Bycanistes is a genus of medium to large, primarily frugivorous hornbills (family Bucerotidae) found in the forests and woodlands of Sub-Saharan Africa. They have often been included in the genus Ceratogymna, but today most authorities consider them separate. All species in this genus have black and white plumage. The plumage of the sexes is similar, but the casque of the male is larger than that of the female.
Cabanis & Heine, 1860
5-6, see text.
Recent genetic data shows that Bycanistes is the sister taxon to ground hornbills, this clade having diverged from the rest of the hornbill lineage early on. Bycanistes is thought to represent an early African lineage, while the remaining Bucerotiformes evolved in Asia.
|Image||Scientific name||Common Name||Distribution|
|Bycanistes fistulator||Piping hornbill||Senegal east to Uganda and south to Angola|
|Bycanistes bucinator||Trumpeter hornbill||Burundi, Mozambique, Botswana, Congo, Kenya, the Caprivi strip of Namibia and eastern South Africa|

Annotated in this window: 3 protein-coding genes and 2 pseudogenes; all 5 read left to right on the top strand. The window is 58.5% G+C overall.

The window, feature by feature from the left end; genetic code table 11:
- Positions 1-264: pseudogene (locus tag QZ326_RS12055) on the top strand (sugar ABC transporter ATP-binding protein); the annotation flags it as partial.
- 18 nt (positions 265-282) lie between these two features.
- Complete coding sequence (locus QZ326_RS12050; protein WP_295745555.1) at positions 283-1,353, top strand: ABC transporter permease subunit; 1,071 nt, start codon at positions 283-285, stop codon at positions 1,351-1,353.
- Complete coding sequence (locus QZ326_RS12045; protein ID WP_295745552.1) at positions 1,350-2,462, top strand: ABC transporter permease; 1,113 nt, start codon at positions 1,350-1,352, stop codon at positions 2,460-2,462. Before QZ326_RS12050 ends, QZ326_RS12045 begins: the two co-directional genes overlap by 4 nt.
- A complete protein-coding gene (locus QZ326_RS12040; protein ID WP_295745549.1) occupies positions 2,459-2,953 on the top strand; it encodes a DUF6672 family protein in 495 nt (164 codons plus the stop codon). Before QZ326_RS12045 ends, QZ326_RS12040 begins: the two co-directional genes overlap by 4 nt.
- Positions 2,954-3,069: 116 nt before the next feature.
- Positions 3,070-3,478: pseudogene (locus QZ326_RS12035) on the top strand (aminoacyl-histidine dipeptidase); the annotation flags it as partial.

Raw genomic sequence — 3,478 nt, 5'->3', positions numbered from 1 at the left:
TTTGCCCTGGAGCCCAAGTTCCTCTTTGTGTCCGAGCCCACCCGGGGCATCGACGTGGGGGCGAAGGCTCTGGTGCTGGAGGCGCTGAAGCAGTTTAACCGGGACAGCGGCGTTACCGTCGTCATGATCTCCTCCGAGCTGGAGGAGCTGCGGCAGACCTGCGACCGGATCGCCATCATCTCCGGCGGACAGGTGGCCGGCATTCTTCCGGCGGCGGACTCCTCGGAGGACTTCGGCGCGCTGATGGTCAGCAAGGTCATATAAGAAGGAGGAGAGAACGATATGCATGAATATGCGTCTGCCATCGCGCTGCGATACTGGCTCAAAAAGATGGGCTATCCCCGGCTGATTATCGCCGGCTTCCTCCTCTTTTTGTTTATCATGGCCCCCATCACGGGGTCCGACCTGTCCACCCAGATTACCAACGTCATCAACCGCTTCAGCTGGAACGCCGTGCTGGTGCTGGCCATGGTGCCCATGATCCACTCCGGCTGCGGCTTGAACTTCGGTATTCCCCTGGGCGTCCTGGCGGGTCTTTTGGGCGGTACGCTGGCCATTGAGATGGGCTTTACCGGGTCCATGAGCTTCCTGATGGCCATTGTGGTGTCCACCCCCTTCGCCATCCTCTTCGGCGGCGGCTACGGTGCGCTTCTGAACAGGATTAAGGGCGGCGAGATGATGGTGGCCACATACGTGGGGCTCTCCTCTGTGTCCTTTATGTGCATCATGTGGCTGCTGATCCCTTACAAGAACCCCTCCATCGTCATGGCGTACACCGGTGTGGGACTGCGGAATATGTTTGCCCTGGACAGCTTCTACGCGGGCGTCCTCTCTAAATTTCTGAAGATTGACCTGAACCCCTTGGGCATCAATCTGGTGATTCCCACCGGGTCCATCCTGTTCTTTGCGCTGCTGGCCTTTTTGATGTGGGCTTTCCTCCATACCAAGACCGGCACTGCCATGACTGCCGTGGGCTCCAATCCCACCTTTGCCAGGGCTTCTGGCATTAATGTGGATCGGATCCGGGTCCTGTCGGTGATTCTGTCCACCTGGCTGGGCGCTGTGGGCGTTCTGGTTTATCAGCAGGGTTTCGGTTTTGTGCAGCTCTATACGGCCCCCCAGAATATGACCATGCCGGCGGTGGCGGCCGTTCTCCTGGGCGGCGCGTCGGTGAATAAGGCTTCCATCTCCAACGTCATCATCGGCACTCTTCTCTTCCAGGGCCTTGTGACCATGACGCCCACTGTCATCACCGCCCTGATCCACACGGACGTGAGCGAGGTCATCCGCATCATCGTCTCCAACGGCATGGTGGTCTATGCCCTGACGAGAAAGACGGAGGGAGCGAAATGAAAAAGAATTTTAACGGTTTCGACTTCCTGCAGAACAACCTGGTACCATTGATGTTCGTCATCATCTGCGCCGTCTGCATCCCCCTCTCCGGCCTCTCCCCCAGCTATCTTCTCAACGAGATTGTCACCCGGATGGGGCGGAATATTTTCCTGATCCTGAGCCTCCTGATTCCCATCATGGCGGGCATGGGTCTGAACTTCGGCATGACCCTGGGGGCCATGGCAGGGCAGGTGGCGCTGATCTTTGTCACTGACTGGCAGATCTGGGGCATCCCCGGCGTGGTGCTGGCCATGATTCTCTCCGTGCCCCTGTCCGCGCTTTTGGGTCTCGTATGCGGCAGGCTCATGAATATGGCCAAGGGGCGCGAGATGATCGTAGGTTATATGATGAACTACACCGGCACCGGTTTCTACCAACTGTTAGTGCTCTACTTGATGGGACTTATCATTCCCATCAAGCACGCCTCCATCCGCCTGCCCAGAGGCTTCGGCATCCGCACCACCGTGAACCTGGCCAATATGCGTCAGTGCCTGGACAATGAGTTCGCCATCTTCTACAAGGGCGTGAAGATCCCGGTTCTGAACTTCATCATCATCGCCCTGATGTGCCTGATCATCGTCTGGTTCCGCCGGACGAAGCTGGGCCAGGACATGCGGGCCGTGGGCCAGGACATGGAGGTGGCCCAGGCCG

|Bycanistes cylindricus||Brown-cheeked hornbill||Ivory Coast, Ghana, Guinea, Liberia, Sierra Leone, and Togo|
|Bycanistes albotibialis||White-thighed hornbill||Angola, Benin, Cameroon, Central African Republic, Republic of the Congo, Democratic Republic of the Congo, Equatorial Guinea, Gabon, Nigeria, Sudan, and Uganda|
|Bycanistes subcylindricus||Black-and-white-casqued hornbill||western Kenya to Côte d'Ivoire with an isolated population in north Angola|
|Bycanistes brevis||Silvery-cheeked hornbill||forests of East Africa from Ethiopia to South Africa|
- Woodruff, D. S. & Srikwan, S. 2011. Molecular genetics and the conservation of hornbills in fragmented landscapes. In Poonswad, P. (ed) The Asian Hornbills: Ecology and Conservation. National Center for Genetic Engineering and Biotechnology, Bangkok, pp. 257-264.
- Kemp, A. C. (2001). "Family Bucerotidae (Hornbills)". pp. 436–523 in: del Hoyo, J., Elliott, A., & Sargatal, J. eds. (2001). Handbook of the Birds of the World. Vol. 6. Mousebirds to Hornbills. Lynx Edicions, Barcelona. ISBN 84-87334-30-X
|This Coraciiformes-related article is a stub. You can help Wikipedia by expanding it.|